The World Health Organisation or WHO (2012) defines asthma as a chronic inflammatory disease of the airways characterised by frequent episodes of breathlessness and wheezing.
This difficulty in breathing is caused by the swelling and constricting of the airways.
They also explain that the inflammatory agents such as histamine, tryptase, leukotriences and prostaglandins act on smooth muscles of airway walls and cause bronchoconstriction which restricts the airflow to alveoli.
Brown and Edwards (2012) write that wheezing, breathlessness, chest tightness and cough are the most common clinical manifestations of asthma.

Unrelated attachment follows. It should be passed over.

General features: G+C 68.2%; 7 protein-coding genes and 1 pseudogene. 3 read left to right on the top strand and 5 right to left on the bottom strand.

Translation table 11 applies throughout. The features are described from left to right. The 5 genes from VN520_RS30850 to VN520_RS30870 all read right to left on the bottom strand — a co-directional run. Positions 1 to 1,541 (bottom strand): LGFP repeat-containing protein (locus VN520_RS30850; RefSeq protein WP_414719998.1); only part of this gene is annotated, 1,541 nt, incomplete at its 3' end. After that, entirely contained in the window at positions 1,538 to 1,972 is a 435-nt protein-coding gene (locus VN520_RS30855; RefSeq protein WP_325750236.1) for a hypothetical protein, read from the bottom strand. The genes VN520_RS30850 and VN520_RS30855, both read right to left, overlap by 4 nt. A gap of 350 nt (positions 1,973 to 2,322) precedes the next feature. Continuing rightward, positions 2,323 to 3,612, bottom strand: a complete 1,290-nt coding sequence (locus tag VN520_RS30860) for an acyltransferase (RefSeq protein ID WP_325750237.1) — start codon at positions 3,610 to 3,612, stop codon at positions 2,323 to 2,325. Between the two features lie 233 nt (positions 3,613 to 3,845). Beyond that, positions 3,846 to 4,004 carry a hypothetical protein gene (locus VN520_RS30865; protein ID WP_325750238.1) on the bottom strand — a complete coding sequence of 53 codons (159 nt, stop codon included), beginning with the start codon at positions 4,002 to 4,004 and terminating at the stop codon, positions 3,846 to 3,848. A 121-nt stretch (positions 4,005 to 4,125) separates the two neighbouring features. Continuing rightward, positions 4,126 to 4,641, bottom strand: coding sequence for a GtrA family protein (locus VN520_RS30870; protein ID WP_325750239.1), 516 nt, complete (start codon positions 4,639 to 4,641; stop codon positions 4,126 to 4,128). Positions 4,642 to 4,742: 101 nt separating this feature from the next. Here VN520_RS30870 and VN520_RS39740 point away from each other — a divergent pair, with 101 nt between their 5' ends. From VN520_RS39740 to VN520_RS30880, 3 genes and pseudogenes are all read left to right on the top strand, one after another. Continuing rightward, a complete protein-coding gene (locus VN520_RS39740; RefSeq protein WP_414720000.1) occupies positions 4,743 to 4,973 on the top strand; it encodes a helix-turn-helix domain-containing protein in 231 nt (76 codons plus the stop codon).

Antibiotics are also helpful as they control respiratory infections that aggravate asthmatic conditions.
In extreme cases mechanical ventilation can be used if the patient does not respond to any of the above therapy.
Exposure to allergens, pollutants, cold air, infection and exercise can increase the risk of asthmatics having an attack (Funnel, Koutoukidis and Lawrence 2009).
This essay will discuss on the pathophysiology, diagnosis, medical management and clinical manifestations of asthma.
It will also cover the client education needed to provide for those with asthma, asthma’s risk factors and its prognosis.
According to the National Asthma Council of Australia or NACA (2006) more than 2.2 million Australians are suffering from asthma.